On a sunny day at Shawnee Peak, a family-sized mountain about an hour northwest of Portland, Maine, faithful early-season skiers carve their first turns on a good choice of trails thanks to the numerous snow-blowers going full tilt to cover the otherwise brown slopes. Ski patrol, in their tell-tale red jackets, say something’s changed about winter.
“We think about how long it takes to open the mountain, I mean because it’s just not cold enough to blow snow and get enough snow on the hill to be able to use,” said Janet Davis.
Davis’ on-the-slope observations are backed up by a growing body of climate science that spells challenge for the sport: less natural snow, more rain and fewer days cold enough for snow making. A recently published report predicts that all the ski resorts in Massachusetts and Connecticut are likely to go out of business — or the skiing business, at least — within 20 to 30 years.
But it also finds that the ski mountains in Vermont, northern Maine and northern New Hampshire will likely survive into the next century.
“You know, this isn’t doom and gloom to all of the industry,” said Daniel Scott, co-author of the study and director of University of Waterloo’s climate change center. “There are winners and losers in this.”
Scott took a range of increasingly refined and site-specific temperature models and applied them to the economics of all the ski mountains in the northeast. And as he sought to divine their fates through the end of the century, he made one important assumption — that every ski resort would invest in the best available snow-making technology. Even with that, Scott’s death knell sounds for Sundown and Mohawk in Connecticut — likely out of business by 2039. In Massachusetts, Berkshire, Butternut, Bousquet and Jiminy are on the list. So are the southern-most New Hampshire mountains, and Maine’s Shawnee Peak.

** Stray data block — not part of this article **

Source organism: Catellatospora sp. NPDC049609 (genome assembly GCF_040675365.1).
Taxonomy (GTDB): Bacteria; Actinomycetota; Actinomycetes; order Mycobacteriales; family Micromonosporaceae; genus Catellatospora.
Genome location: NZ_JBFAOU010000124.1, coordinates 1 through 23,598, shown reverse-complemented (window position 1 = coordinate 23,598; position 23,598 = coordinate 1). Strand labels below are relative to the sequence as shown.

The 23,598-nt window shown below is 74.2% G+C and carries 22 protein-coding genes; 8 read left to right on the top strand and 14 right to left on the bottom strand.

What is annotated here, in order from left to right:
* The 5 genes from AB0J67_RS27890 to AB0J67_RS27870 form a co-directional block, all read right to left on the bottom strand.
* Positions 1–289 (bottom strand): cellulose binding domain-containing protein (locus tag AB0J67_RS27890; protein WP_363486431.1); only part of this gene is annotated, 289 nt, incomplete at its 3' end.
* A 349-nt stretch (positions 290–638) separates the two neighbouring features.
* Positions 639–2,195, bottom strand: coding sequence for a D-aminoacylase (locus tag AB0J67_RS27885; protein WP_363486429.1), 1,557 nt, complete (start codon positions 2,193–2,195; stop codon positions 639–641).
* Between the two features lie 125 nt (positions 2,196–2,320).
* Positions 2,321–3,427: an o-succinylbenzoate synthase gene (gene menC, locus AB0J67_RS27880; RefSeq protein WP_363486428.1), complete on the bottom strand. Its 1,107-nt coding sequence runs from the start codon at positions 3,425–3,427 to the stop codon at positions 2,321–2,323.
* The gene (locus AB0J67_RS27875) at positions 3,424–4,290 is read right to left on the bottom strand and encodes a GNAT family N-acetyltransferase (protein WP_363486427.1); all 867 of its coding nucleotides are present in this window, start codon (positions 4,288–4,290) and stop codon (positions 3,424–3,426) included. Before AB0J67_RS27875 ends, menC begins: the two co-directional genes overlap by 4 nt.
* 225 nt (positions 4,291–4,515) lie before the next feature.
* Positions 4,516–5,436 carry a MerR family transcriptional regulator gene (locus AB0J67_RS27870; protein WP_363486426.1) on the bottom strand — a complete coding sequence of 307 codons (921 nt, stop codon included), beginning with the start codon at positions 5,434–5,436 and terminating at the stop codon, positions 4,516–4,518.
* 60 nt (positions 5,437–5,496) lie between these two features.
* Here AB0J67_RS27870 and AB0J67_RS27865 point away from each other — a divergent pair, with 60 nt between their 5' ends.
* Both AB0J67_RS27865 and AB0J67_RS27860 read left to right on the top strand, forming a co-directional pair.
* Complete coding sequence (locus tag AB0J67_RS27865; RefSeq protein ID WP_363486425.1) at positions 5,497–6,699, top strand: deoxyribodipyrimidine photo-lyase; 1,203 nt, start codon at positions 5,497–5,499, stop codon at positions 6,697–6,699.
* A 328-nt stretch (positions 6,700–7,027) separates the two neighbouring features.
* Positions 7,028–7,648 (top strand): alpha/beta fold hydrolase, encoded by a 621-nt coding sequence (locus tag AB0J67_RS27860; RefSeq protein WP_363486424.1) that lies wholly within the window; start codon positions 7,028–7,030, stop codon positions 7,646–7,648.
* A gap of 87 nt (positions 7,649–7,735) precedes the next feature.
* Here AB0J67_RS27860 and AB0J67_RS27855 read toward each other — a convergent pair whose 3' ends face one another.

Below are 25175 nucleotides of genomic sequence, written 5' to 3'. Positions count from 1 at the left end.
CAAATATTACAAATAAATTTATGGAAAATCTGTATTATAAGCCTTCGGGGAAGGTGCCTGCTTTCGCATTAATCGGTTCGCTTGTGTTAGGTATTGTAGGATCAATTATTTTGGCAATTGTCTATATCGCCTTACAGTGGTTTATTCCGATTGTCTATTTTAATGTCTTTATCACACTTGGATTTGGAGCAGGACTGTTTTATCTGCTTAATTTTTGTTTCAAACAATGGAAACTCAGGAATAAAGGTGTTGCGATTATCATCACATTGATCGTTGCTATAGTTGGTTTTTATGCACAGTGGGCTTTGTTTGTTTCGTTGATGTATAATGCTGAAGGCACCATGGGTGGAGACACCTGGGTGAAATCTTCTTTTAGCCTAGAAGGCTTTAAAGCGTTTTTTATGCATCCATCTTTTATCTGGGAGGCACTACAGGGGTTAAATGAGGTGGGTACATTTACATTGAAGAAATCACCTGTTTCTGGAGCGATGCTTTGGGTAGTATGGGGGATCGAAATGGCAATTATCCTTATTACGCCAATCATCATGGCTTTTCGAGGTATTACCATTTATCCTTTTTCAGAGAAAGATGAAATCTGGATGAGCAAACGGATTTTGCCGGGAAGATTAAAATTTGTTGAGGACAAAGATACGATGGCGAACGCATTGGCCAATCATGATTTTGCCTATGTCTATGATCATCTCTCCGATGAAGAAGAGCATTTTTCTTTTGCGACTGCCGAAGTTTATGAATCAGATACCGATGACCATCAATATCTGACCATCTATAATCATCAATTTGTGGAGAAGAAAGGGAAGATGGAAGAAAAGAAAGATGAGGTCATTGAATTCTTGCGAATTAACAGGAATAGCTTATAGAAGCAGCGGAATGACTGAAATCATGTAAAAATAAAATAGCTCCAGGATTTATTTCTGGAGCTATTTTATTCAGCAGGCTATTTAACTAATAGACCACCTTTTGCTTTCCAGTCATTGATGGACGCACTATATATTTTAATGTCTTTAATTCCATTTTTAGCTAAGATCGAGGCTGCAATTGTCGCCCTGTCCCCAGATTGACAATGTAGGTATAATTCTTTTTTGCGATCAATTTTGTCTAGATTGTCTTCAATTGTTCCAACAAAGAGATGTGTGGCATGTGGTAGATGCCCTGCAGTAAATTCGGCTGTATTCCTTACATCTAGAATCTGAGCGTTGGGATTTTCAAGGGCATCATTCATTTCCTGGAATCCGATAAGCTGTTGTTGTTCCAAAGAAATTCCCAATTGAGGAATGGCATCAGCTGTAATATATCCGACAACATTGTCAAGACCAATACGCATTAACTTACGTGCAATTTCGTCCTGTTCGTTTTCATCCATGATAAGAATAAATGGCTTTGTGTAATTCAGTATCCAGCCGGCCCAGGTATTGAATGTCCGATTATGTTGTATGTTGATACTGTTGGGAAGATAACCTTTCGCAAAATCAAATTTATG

“We didn’t see them able to sustain at least a 100-day ski season,” Scott said. “And if that’s their main product, if they haven’t diversified their revenue streams into other activities — whether it be spas or whatever else — I couldn’t see them sustaining a purely ski business based on a reliable snow product.”
Back at Shawnee’s base lodge, ski patrolwoman Dale Martin says she’s skeptical that climate change could make a significant dent in the resort’s future.
“Even though there’s perhaps some global warming happening, we’ll figure out a way to make that snow anyway,” Martin said. “That’s what I feel. We’ve always adapted, we’ve always figured it out, and I know we will.”
Many in the industry are wary of the scientists’ claims. Some question whether global warming is in fact occurring. All point to the industry’s long-term record of coping with ordinary weather variability and continued growth in skier visits. They are confident that technology improvements will allow snow to be made at higher temperatures and in ever-greater quantities.
Still, some like Jiminy Peak CEO Tyler Fairbank, do take climate change seriously.
“I just don’t want to get this one wrong,” Fairbank said. “I don’t want to sit there in 30 years and go, ‘Darn, you know what? Those guys who were talking about global warming, they were right. We got it wrong, we should have paid attention.’ ”
Fairbank does have faith in the snow making techno-fix. But he’s also expanding year-round offerings at his resorts. That’s been an aggressive industry trend the last five years — with golf courses, alpine slides, zip lines and even indoor water parks popping up on the hills.
“An increasingly balanced portfolio of revenue streams coming in that are both weather-based on non-weather-based,” Fairbanks said. “When I look at these kinds of reports, do I take them too seriously and yell that the sky is falling? Not necessarily. I am certainly not going to go throw a ski resort on the blocks because of it.”
But many areas may be on the blocks within the next few decades, according to Canadian scientist David Scott’s analysis. Yet for the northernmost New England resorts, it’s actually opportunity that may be knocking. The report finds that since they’re “altitude advantaged” they’ll make it, and could draw ski refugees from snow-starved southern New England.